I have been barking about cork floors for years and all of the sudden the rest of the world seems to have caught up with me. Well, I wouldn't go that far, but I'm hearing a lot of noise out there that agrees with my opinion of the stuff.
Tim Carter writes a syndicated column called Ask The Builder that runs with some regularity in The St. Pete Times. Here was his column from yesterday's paper.
Q: I'm interested in cork flooring planks and wonder if it's really as good as the salesmen tell me. Because money is very tight, I'm looking for a discount cork floor. A local carpet store is having a cork flooring sale soon, so now's the time to make a decision. Do you have experience with this material? If so, would you install it again in a home you'd build? Is it as durable as they say? How do you protect it? Is it easy to clean?
A: I understand your doubts about whether cork flooring is really a suitable material to walk on day in and day out. After all, when you hold a cork from a wine bottle in your hand, you can see it's somewhat friable. In comparison, a piece of oak seems impossible to break apart or chip.You can read more from Tim Carter on his website Ask the Builder.
I had my doubts, too, until I saw a cork floor. About 35 years ago my father-in-law took me along for a ride to visit a business partner. When we walked into the kitchen, I saw the strangest floor.
It was cork kitchen flooring, resembling the deck of a ship, with planks that were very long and about 8 inches wide. When I asked what kept it from disintegrating, the man said, "Son, you don't have to ever worry about this floor wearing out."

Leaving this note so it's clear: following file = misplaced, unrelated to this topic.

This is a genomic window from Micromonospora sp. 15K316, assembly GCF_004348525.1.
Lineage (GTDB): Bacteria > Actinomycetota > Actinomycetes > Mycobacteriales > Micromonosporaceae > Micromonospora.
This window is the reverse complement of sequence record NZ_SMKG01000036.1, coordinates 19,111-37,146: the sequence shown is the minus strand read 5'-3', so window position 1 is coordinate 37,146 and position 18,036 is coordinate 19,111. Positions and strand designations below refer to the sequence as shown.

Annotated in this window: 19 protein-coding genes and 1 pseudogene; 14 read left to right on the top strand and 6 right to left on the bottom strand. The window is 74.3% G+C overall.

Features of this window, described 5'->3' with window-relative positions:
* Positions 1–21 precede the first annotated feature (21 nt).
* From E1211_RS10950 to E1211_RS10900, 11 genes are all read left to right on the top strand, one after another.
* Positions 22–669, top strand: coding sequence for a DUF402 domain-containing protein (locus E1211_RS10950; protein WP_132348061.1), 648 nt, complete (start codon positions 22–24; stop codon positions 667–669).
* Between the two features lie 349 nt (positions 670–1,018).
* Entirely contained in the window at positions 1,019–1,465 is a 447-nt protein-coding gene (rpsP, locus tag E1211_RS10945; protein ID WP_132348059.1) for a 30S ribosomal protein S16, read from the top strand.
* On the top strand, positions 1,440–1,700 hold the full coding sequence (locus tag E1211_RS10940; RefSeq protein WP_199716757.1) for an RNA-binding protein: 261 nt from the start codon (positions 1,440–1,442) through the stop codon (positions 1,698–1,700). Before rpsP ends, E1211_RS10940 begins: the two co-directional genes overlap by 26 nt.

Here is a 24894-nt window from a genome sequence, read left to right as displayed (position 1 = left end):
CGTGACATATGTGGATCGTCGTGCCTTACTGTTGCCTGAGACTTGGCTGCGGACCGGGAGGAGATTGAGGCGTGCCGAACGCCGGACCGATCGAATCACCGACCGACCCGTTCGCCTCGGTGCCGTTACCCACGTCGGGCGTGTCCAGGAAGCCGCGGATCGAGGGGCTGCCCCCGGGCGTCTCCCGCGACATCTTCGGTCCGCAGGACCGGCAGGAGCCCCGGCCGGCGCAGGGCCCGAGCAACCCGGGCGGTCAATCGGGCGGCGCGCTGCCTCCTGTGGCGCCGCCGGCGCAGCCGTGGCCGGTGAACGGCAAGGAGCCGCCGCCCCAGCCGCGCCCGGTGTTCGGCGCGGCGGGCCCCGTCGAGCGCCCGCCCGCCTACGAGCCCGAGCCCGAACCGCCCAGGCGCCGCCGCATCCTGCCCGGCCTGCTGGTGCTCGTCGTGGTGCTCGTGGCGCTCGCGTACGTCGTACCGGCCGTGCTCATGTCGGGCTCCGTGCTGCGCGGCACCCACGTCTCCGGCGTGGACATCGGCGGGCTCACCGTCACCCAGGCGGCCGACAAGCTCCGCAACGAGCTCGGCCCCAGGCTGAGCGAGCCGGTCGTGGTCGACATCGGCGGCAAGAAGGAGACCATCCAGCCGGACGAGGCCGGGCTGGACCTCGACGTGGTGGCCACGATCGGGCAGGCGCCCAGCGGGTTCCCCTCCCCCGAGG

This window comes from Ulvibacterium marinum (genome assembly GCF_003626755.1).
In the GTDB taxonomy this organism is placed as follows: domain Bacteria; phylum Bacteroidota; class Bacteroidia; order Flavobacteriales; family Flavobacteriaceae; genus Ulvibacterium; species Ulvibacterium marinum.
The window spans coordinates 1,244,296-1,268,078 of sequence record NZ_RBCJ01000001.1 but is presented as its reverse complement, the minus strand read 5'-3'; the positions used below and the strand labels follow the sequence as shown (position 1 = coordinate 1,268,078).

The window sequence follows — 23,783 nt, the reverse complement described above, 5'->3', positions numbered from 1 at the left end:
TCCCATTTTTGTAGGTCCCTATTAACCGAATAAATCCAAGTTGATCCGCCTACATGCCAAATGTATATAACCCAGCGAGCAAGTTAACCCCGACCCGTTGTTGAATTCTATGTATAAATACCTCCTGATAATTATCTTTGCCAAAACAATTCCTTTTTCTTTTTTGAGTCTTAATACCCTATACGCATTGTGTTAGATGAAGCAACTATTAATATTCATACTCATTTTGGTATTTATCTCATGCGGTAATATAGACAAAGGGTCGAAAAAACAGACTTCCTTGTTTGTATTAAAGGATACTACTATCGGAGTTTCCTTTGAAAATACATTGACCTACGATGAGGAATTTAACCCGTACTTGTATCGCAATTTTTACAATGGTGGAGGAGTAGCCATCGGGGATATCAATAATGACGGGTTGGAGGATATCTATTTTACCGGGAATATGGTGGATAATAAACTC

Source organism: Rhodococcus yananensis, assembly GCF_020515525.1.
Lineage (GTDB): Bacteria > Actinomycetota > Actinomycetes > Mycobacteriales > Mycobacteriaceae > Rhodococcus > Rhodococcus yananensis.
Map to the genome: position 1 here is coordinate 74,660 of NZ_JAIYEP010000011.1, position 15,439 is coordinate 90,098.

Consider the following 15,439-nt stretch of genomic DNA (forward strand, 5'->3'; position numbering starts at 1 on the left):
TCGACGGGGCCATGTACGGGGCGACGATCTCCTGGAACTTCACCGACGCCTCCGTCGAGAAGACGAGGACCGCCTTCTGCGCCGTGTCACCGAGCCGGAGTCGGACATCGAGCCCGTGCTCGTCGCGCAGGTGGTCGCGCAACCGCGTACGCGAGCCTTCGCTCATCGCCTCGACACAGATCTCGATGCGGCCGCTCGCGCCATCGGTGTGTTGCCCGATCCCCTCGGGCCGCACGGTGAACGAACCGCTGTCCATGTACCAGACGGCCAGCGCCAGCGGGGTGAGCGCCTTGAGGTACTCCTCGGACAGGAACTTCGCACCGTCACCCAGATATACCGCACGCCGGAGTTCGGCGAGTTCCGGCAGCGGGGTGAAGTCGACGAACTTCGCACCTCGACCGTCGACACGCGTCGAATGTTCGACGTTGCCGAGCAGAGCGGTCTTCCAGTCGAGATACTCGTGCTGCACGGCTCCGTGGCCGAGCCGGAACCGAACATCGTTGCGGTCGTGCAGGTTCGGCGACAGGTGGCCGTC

I later discovered that cork flooring was used in many commercial and institutional buildings that receive heavy foot traffic. You don't have to worry about durability if you purchase a high-quality cork floor.
To give you another example of its toughness, I installed cork plank flooring tiles on the steps that lead to my basement. Steps are a great place to test flooring as your foot typically slides on the tread surface as you climb.
My basement steps got heavy traffic because our home office was downstairs. Countless trips were made up and down these steps, which were not vacuumed that often, adding grit to the equation.
Just yesterday I cleaned these steps, getting them ready for an open house. They looked the same as the day I installed them 10 years ago. I owe much of this to the toughness of the cork, but also to the fact that I coated it with five coats of high-quality urethane.
Another thing that helped the cork on my steps was the custom oak nosing I installed. Because I knew shoes would be sliding onto each tread, I had the top piece of oak milled so that it was 1/64th of an inch thicker than the thickness of the cork planks that were glued to the steps. This prevented the shoes from wearing away the front edge of the cork on each tread.
I used clear water-based urethane on the cork on the steps and on the floor in the entire basement. It was easy to apply and is easy to clean. I just use regular liquid dish soap and water to clean up spills. For regular mopping, I add 8 ounces of white vinegar to 2 gallons of warm water.
With that ringing endorsement in mind, I have two cork floors being installed in two projects in the next few weeks. Both jobs are getting a wide plank, engineered floor from US Floors in Georgia. Job one is getting a floor called Cleopatra.
Job two is getting a floor called Merida.
I can't decide which one I like more. US Floors has really broadened my horizons when it comes to the flooring I specify and cork's rapidly replacing my former knee jerk use of travertine. US Floors also sells flooring made from bamboo and oil-finished hardwood. Check out this floor sample.
Now guess what it's made from.
That's bamboo pretending to be tiger wood and I will not rest until that ends up in one of my projects. I have never seen anything like it. Well, I have. It's just that it was real tiger wood.
Anyhow, back to cork. What do you guys think? Anybody out there already have it? Care to share a story?